But sponsorship – the right sponsorship – can do this job as well; and so can branded content; and so can product placement; and so can stunts and events; and so can thoughtfully designed PR; and so can a precisely tailored presence on social media. (As always, a brand’s choice of medium will itself say something important about that brand’s personality and its attitude to life.)

Reinforcing and reinvigorating attitudes, over a great many years, may provide a marketing company’s most profitable return on its communications investment; but that return may never be totally measurable. And because of this harsh fact – and because it’s not overtly aggressive, because it deals more with the emotions than with the reason, and because much of it is designed to protect rather than conquer – it is this category of brand communication that provides the fiercest test of marketing talent. In no other aspect of marketing is personal judgement both so critical and at the same time so exposed.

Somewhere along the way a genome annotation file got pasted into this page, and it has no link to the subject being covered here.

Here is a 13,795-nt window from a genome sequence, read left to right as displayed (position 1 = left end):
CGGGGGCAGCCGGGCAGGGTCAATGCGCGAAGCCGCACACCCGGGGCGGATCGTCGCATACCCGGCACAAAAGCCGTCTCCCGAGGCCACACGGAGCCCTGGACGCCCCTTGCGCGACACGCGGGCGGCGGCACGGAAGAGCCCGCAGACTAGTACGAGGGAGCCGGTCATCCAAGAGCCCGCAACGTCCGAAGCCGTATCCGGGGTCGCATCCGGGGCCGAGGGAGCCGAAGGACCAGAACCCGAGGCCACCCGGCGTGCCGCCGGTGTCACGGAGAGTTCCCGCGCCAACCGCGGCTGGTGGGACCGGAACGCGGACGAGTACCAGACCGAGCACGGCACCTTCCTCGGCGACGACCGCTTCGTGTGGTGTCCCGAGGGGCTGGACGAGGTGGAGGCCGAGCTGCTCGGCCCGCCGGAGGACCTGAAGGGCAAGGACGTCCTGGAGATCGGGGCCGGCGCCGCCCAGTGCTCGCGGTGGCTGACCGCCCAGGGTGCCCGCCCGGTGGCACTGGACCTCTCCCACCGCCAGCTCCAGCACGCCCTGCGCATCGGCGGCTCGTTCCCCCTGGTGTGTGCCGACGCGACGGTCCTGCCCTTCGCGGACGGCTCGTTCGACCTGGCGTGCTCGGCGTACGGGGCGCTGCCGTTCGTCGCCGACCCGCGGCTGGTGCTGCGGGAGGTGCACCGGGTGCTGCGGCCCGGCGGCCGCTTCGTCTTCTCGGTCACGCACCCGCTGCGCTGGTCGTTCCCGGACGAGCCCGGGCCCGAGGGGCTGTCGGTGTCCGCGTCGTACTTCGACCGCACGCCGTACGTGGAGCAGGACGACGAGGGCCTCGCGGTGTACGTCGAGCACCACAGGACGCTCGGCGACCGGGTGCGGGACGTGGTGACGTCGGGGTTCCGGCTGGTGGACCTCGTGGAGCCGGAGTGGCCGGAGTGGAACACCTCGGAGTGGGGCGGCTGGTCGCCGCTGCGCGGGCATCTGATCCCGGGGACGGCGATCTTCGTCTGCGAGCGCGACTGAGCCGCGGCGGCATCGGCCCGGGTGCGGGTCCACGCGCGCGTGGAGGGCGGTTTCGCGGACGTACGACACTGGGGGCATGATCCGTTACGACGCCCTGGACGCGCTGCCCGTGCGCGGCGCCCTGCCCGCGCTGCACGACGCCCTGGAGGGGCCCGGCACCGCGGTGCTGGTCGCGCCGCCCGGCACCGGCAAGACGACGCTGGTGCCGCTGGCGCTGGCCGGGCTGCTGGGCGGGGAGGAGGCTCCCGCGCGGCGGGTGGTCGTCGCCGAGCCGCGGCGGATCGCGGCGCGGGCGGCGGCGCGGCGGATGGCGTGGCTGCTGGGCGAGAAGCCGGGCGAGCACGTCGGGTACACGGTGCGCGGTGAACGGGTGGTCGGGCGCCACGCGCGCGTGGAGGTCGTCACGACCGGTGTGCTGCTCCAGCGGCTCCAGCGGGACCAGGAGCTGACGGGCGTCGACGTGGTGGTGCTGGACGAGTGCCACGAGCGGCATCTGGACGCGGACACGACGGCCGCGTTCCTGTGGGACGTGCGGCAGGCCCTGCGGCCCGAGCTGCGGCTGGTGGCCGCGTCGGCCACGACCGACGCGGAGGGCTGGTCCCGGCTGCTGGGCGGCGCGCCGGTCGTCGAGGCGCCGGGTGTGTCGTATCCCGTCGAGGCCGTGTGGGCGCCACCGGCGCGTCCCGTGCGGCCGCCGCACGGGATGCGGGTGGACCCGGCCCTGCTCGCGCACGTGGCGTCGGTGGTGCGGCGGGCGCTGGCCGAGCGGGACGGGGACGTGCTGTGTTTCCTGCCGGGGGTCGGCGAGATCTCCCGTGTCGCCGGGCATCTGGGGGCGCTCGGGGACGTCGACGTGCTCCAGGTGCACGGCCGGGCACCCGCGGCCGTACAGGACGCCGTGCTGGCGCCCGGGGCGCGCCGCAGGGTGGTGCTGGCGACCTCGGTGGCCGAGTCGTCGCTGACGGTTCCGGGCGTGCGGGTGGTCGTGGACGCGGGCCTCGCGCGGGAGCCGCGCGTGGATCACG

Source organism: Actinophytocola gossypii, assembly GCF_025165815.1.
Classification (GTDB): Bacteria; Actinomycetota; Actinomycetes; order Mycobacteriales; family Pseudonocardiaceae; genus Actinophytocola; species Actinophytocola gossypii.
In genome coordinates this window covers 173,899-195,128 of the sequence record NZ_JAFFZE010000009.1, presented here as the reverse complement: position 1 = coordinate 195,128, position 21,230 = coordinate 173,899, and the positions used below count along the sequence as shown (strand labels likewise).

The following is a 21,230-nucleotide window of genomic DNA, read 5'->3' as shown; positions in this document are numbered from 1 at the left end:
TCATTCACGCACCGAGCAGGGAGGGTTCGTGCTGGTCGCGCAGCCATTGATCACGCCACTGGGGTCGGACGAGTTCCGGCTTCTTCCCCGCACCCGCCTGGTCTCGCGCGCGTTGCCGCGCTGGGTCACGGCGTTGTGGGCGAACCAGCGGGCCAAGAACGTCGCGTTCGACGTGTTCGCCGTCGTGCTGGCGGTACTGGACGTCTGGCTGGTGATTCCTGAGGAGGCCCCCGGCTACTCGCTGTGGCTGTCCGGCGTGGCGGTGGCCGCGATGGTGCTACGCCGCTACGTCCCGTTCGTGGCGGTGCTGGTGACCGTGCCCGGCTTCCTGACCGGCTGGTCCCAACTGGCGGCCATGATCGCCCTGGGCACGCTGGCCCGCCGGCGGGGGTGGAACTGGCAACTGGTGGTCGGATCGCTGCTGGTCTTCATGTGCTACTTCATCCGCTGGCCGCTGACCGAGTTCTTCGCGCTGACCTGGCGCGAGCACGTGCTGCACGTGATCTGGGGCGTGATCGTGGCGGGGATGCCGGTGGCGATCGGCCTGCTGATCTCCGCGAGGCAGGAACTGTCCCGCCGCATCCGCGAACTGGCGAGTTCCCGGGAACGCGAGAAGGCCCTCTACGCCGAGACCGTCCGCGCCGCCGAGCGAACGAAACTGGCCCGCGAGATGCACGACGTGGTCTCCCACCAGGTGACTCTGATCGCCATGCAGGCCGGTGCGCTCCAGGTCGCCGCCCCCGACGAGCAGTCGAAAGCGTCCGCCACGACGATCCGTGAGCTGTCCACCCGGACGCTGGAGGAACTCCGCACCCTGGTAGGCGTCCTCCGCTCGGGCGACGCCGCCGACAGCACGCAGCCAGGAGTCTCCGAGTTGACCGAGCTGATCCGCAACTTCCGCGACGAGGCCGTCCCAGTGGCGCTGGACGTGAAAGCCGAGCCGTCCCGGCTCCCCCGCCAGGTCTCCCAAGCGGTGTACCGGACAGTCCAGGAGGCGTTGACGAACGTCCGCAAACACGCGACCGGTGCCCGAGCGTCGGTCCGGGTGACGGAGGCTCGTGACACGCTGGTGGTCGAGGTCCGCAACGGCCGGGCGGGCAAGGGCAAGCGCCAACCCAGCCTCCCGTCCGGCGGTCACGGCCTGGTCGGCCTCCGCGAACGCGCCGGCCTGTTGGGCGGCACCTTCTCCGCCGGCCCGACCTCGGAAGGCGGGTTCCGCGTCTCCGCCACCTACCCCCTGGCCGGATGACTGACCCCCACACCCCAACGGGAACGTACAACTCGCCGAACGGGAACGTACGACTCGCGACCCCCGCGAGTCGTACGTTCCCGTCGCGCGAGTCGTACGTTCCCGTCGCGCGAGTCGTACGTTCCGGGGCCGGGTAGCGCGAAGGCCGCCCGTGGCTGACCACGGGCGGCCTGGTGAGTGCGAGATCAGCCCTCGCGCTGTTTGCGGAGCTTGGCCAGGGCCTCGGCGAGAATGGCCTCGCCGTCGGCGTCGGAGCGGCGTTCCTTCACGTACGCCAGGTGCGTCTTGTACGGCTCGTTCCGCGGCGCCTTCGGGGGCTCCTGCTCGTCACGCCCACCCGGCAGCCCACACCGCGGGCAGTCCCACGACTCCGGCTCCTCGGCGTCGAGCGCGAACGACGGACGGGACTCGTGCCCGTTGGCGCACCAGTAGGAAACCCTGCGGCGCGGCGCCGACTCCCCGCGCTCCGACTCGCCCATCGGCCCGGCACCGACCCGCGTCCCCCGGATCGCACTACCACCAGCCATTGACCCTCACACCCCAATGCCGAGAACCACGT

Jeremy Bullmore is a member of the WPP Advisory Board

Practical Progress from a Theory of Advertisements, Market Research Society Conference, 1975. The resulting paper can be found in full, with an introduction by Simon Clemmow, in A Master Class in Brand Planning: The Timeless Works of Stephen King, edited by Judie Lannon and Merry Baskin, John Wiley, 2007.
How to Become an Advertising Man, James Webb Young, 1963.